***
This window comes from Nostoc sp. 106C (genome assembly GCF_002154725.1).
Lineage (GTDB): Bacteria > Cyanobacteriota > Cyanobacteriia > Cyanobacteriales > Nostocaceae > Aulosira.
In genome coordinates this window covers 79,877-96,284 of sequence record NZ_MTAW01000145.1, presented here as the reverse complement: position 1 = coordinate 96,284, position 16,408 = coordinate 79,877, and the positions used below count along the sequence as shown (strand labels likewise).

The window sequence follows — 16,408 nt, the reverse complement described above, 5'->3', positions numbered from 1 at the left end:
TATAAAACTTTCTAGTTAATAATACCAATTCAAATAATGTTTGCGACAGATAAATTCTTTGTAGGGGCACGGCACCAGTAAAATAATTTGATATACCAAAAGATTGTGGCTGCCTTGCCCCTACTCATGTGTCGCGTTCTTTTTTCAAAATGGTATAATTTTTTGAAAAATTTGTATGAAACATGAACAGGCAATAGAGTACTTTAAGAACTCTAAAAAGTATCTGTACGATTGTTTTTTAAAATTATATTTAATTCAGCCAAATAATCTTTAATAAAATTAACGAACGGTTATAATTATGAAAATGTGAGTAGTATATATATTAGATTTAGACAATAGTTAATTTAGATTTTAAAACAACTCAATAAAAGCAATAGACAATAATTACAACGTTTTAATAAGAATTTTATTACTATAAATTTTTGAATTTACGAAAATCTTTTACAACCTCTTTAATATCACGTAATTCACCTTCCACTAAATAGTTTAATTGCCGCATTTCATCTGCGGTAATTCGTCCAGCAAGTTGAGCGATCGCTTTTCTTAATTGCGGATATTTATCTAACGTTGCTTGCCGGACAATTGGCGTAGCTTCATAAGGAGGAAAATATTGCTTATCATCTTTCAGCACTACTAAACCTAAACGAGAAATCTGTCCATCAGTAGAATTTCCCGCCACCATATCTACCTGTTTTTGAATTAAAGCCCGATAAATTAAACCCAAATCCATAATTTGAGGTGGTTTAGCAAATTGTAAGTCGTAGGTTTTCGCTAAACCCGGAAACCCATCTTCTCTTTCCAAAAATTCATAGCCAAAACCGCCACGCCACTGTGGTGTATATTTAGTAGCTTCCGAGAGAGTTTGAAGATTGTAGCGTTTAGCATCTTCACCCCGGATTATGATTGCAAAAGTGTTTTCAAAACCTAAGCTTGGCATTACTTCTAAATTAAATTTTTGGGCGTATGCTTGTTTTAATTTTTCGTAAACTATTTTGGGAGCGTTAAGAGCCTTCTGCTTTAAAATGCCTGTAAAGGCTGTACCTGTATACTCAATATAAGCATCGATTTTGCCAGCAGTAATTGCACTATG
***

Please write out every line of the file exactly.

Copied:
This window comes from Nostoc sp. 106C (genome assembly GCF_002154725.1).
Lineage (GTDB): Bacteria > Cyanobacteriota > Cyanobacteriia > Cyanobacteriales > Nostocaceae > Aulosira.
In genome coordinates this window covers 79,877-96,284 of sequence record NZ_MTAW01000145.1, presented here as the reverse complement: position 1 = coordinate 96,284, position 16,408 = coordinate 79,877, and the positions used below count along the sequence as shown (strand labels likewise).

The window sequence follows — 16,408 nt, the reverse complement described above, 5'->3', positions numbered from 1 at the left end:
TATAAAACTTTCTAGTTAATAATACCAATTCAAATAATGTTTGCGACAGATAAATTCTTTGTAGGGGCACGGCACCAGTAAAATAATTTGATATACCAAAAGATTGTGGCTGCCTTGCCCCTACTCATGTGTCGCGTTCTTTTTTCAAAATGGTATAATTTTTTGAAAAATTTGTATGAAACATGAACAGGCAATAGAGTACTTTAAGAACTCTAAAAAGTATCTGTACGATTGTTTTTTAAAATTATATTTAATTCAGCCAAATAATCTTTAATAAAATTAACGAACGGTTATAATTATGAAAATGTGAGTAGTATATATATTAGATTTAGACAATAGTTAATTTAGATTTTAAAACAACTCAATAAAAGCAATAGACAATAATTACAACGTTTTAATAAGAATTTTATTACTATAAATTTTTGAATTTACGAAAATCTTTTACAACCTCTTTAATATCACGTAATTCACCTTCCACTAAATAGTTTAATTGCCGCATTTCATCTGCGGTAATTCGTCCAGCAAGTTGAGCGATCGCTTTTCTTAATTGCGGATATTTATCTAACGTTGCTTGCCGGACAATTGGCGTAGCTTCATAAGGAGGAAAATATTGCTTATCATCTTTCAGCACTACTAAACCTAAACGAGAAATCTGTCCATCAGTAGAATTTCCCGCCACCATATCTACCTGTTTTTGAATTAAAGCCCGATAAATTAAACCCAAATCCATAATTTGAGGTGGTTTAGCAAATTGTAAGTCGTAGGTTTTCGCTAAACCCGGAAACCCATCTTCTCTTTCCAAAAATTCATAGCCAAAACCGCCACGCCACTGTGGTGTATATTTAGTAGCTTCCGAGAGAGTTTGAAGATTGTAGCGTTTAGCATCTTCACCCCGGATTATGATTGCAAAAGTGTTTTCAAAACCTAAGCTTGGCATTACTTCTAAATTAAATTTTTGGGCGTATGCTTGTTTTAATTTTTCGTAAACTATTTTGGGAGCGTTAAGAGCCTTCTGCTTTAAAATGCCTGTAAAGGCTGTACCTGTATACTCAATATAAGCATCGATTTTGCCAGCAGTAATTGCACTATG